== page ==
Pearson to invest in low-cost private education in Africa and Asia
Tuesday, July 10, 2012
Pearson, the UK education company and owner of the Financial Times, has launched a £10m fund to invest in private schools in Africa and Asia aimed at providing affordable education for poor children.
The first investment from the new fund is a stake in Omega schools, a privately held chain of affordable, for-profit schools based in Ghana. Omega, which has grown to 10 schools and 6,000 students in two years, was founded by Ken Donkoh, a Ghanaian entrepreneur, and Professor James Tooley, a champion of low-cost private schools and professor of education policy at Newcastle University in the UK. The investment will allow Omega to expand from Accra to schools throughout the west African country, expected to benefit tens of thousands of students. Pearson already has a stake in Bridge International Academies, a chain of private schools in Kenya.
“Pearson is committed to achievement for all children, and focused on low-income families around the world,” said Sir Michael Barber, Pearson’s chief education adviser and chairman of the new fund. Barber was also an education adviser for the former UK prime minister, Tony Blair. “Low-cost private education is an important, complementary element of education in developing countries and should be seen as an active partner, with governments looking to ensure all children have access to a high-quality education.”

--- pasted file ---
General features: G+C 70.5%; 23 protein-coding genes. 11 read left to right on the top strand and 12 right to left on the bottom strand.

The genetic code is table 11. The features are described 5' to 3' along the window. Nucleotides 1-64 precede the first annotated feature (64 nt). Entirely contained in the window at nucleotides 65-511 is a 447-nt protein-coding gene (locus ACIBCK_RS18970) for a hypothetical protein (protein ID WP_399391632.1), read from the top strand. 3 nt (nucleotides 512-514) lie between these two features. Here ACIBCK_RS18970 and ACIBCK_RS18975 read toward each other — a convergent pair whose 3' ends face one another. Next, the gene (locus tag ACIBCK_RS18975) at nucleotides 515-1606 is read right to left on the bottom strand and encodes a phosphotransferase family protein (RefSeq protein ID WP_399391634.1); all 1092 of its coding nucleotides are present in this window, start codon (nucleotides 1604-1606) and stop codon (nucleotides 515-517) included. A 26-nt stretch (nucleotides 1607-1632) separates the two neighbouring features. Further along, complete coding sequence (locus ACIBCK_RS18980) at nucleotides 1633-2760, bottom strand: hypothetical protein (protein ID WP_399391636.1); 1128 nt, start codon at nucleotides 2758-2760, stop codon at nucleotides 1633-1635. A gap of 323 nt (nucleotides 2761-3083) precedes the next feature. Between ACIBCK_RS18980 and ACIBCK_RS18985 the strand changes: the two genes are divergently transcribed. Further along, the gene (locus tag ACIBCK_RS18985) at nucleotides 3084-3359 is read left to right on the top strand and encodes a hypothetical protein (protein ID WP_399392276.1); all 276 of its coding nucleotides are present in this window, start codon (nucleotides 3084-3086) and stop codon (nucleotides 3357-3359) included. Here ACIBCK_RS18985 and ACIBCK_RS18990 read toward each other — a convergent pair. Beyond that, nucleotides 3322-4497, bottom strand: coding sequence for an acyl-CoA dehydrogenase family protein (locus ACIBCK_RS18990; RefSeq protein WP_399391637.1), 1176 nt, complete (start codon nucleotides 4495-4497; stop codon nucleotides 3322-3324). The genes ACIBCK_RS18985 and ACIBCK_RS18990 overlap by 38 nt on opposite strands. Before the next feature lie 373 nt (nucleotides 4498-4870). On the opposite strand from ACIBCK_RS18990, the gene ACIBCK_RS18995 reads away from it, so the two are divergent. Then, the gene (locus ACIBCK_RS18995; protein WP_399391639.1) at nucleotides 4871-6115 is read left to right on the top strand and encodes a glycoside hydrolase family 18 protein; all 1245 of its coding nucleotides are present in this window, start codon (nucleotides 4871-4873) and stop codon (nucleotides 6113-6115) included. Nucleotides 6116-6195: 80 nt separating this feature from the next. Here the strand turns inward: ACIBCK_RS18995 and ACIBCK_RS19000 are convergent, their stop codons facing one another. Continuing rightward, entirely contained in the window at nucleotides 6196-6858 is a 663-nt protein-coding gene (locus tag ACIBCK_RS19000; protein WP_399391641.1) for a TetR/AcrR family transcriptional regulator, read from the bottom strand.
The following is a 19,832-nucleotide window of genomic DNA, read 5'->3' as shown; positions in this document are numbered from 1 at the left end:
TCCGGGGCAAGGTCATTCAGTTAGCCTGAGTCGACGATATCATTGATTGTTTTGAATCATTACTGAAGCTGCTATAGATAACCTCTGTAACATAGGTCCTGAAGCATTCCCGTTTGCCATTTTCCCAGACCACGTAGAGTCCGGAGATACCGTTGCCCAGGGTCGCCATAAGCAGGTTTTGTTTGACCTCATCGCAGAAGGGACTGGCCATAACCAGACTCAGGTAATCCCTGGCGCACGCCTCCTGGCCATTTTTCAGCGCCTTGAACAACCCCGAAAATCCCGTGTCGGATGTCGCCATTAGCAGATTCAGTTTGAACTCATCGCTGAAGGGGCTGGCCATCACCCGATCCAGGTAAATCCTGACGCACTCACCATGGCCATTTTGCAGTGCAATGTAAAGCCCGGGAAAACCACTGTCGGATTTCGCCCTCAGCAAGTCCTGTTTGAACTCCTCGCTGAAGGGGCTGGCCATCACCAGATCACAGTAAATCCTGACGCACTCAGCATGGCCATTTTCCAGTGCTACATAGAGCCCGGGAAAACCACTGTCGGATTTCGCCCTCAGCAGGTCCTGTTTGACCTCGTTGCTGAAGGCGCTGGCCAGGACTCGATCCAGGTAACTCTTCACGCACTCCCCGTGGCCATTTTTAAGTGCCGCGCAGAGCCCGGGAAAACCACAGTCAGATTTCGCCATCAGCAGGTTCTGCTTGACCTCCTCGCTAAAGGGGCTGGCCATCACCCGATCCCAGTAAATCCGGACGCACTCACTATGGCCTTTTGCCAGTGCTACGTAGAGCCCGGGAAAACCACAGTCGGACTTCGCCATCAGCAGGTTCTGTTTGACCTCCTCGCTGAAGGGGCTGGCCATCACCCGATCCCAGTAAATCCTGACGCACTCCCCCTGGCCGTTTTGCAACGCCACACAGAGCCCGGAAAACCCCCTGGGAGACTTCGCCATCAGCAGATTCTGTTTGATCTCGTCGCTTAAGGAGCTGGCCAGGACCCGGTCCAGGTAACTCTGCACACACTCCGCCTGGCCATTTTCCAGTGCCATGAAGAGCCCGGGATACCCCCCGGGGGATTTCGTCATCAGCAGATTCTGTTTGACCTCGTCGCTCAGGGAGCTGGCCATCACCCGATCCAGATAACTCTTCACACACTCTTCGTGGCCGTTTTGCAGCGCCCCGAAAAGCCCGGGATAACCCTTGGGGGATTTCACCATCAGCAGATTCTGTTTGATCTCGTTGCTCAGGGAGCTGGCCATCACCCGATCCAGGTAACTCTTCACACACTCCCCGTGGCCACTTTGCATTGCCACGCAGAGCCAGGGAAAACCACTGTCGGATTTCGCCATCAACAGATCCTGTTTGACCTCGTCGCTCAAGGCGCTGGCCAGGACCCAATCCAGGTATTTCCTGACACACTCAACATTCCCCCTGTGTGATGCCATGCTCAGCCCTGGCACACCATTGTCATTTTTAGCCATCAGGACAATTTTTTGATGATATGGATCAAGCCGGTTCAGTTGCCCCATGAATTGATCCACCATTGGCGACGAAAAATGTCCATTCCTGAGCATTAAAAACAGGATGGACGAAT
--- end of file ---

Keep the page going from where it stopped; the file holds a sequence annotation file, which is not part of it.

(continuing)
Apart from investing directly in affordable schools, Pearson said its new fund will also invest in organisations that provide educational support, including mobile content, teacher training and accreditation services.